nanometer size range have a strong tendency to agglomerate owing to their relatively
large specific surface area and other properties, which in turn accentuates their van
der Waals interactions. Nanoclusters are only kinetically stable. They must be stabilized against aggregation into larger particles. This is frequently performed by
adding further substances into the system (see next paragraph).

Fig. 2.22 A typical agglomerate of chalcopyrite CuFeS2 particles formed by mechanical activation

126

2 High-Energy Milling

2.6 Surfactants
There are several expressions used in literature for substances which preferentially
adsorb onto the interfaces, prevent aggregation and stabilize the separated nanoparticles. The terms such as surfactants, surface active agents, process control agents
and lubricants are most frequently applied.
In principle, stabilization can be accomplished by electrostatic (charge, or inorganic) stabilization or steric (organic) stabilization [Overbeeck 1981].
Steric stabilization is achieved by surrounding particles with a layer of substances which are sterically bulky such as polymers. These large adsorbates provide
a steric barrier that prevents close contact of the fine particles (Fig. 2.23). The coil
dimensions of surfactants are usually larger than the range over which the attraction
forces between nanoparticles are active [Dutta and Hofmann 2004].
The water molecule plays here a special role. If a surfactant is added to water, its
hydrocarbon chain tend to self-associate to minimize contact with water molecules.
If the water is able to solubilize the polar head and the alkyl chains equally, no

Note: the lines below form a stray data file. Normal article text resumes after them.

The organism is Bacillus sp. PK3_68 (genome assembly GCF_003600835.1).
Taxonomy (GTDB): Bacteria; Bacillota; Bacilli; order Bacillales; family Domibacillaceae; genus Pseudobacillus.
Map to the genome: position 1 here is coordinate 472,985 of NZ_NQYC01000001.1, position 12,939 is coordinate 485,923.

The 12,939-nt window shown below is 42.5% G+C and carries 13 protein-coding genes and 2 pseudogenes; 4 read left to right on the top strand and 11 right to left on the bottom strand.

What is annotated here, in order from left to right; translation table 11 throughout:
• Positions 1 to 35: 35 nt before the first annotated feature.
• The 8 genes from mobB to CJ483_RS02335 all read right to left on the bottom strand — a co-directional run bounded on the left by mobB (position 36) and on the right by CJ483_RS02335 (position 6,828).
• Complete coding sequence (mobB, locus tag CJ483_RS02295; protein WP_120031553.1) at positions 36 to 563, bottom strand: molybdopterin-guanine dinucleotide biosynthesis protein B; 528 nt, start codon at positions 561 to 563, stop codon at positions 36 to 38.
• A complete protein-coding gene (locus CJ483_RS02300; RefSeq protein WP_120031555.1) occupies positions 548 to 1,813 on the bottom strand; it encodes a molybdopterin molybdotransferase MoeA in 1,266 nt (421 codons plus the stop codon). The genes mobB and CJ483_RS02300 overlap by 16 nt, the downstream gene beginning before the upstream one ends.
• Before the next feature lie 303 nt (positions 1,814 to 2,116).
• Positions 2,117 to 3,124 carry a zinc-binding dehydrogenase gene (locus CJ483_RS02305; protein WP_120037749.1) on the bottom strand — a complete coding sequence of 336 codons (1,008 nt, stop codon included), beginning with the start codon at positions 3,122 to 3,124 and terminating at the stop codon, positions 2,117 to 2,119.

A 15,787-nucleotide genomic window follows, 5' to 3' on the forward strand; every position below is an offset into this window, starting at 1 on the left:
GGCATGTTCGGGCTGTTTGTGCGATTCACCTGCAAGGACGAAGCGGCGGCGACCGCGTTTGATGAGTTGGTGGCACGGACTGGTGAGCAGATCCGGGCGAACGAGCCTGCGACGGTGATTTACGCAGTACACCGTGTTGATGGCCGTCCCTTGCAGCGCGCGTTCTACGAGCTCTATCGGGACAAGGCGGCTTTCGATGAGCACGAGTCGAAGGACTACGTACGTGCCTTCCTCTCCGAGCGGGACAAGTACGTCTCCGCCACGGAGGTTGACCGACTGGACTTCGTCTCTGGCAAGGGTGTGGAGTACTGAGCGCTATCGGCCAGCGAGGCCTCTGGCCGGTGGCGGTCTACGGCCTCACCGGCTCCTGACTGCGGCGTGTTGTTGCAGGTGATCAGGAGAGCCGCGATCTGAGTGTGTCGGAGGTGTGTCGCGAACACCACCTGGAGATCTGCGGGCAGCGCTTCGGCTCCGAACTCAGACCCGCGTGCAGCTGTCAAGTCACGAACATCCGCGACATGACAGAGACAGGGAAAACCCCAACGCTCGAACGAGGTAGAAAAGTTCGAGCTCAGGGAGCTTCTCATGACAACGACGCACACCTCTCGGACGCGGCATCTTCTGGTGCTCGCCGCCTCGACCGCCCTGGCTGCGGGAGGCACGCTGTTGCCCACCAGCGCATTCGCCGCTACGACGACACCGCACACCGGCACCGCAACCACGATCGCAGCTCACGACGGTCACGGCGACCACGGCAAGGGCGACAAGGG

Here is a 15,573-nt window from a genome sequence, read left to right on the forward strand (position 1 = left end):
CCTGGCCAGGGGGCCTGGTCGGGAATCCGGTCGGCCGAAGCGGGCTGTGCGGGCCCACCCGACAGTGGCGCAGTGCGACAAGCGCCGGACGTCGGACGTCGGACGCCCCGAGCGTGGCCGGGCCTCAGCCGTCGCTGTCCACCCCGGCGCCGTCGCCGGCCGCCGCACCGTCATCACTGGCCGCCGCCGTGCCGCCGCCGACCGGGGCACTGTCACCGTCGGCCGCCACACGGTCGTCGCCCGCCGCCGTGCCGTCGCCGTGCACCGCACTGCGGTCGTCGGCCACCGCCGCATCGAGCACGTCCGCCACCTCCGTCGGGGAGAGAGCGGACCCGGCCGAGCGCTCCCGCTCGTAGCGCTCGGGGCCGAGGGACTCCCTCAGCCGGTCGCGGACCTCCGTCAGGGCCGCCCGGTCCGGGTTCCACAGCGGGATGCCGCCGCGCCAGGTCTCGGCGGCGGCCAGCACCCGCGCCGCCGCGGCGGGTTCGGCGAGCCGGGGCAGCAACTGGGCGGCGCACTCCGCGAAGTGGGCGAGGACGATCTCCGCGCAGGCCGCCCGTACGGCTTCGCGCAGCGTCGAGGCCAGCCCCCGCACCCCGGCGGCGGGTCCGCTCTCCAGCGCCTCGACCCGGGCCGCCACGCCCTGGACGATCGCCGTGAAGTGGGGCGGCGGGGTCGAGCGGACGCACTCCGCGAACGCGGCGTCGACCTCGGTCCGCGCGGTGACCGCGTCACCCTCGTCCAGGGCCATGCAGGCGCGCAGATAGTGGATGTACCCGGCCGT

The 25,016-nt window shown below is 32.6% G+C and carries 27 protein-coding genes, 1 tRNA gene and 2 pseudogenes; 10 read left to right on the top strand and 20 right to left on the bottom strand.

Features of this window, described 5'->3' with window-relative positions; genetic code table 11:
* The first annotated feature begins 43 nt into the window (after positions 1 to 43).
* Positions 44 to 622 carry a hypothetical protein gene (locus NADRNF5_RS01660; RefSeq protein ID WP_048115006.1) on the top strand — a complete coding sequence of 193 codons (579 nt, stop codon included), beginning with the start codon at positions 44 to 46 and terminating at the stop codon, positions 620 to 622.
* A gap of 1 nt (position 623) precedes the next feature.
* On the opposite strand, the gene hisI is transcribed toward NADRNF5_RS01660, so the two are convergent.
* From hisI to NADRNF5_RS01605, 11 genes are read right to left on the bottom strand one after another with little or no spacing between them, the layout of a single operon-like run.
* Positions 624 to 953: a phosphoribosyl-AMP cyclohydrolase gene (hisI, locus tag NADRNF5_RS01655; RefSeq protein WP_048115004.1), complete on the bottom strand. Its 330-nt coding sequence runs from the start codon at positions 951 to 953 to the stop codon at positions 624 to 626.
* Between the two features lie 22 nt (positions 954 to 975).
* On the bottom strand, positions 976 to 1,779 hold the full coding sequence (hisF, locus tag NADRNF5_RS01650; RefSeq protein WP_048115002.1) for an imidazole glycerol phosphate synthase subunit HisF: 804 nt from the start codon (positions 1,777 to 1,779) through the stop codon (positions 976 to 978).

aggregates are formed.
The shape of the surfactant (Fig. 2.24) plays an important role in forming the
assembly [Pileni 2003]. If the surfactant molecules have a very large polar head and
a small chain forming a cone shape (Fig. 2.24a), the chains tend to self-associate
to form a spherical aggregate called a normal micelle (Fig. 2.24b). If the surfactant
has a shape of a champagne cork (Fig. 2.24c) spherical reverse micelles are formed
(Fig. 2.24d). This is termed a water-in-oil droplet. In surfactant systems containing
large amounts of both oil and water, the shape and dimension of the aggregates
changes (Fig. 2.24e). Adding more water induces a new phase transition, with the
surfactant molecules reorganizing as a planar or lamellar film (Fig. 2.24f). The other
types of surfactant shapes are also possible as an onion shape on Fig. 2.24g.

Fig. 2.23 Steric stabilization of nanoparticles by polymeric surfactants [Klimpel 1997]

2.6 Surfactants

127

Fig. 2.24 Surfactant shapes and various self-assemblies in colloidal solution [Pileni 2003]

Electrostatic stabilization (Fig. 2.25) occurs by the adsorption of ions to the electrophilic surface [Hunter 1987]. Electrostatic stabilization involves the creation of
an electrical double layer arising from ions adsorbed on the surface and associated
counterious which surrounds the particle [Dutta and Hofmann 2004].
Surfactant chemicals as a group have some unusual chemical and physical properties. In addition to the tendency for their adsorption at phase interfaces, they

Fig. 2.25 Electrostatic stabilization of nanoparticles by polymers [Aiken III et al. 1996]

128

2 High-Energy Milling

also demonstrate several other important properties. One of these properties is selfassociation between surfactant molecules of exactly the same structure leading to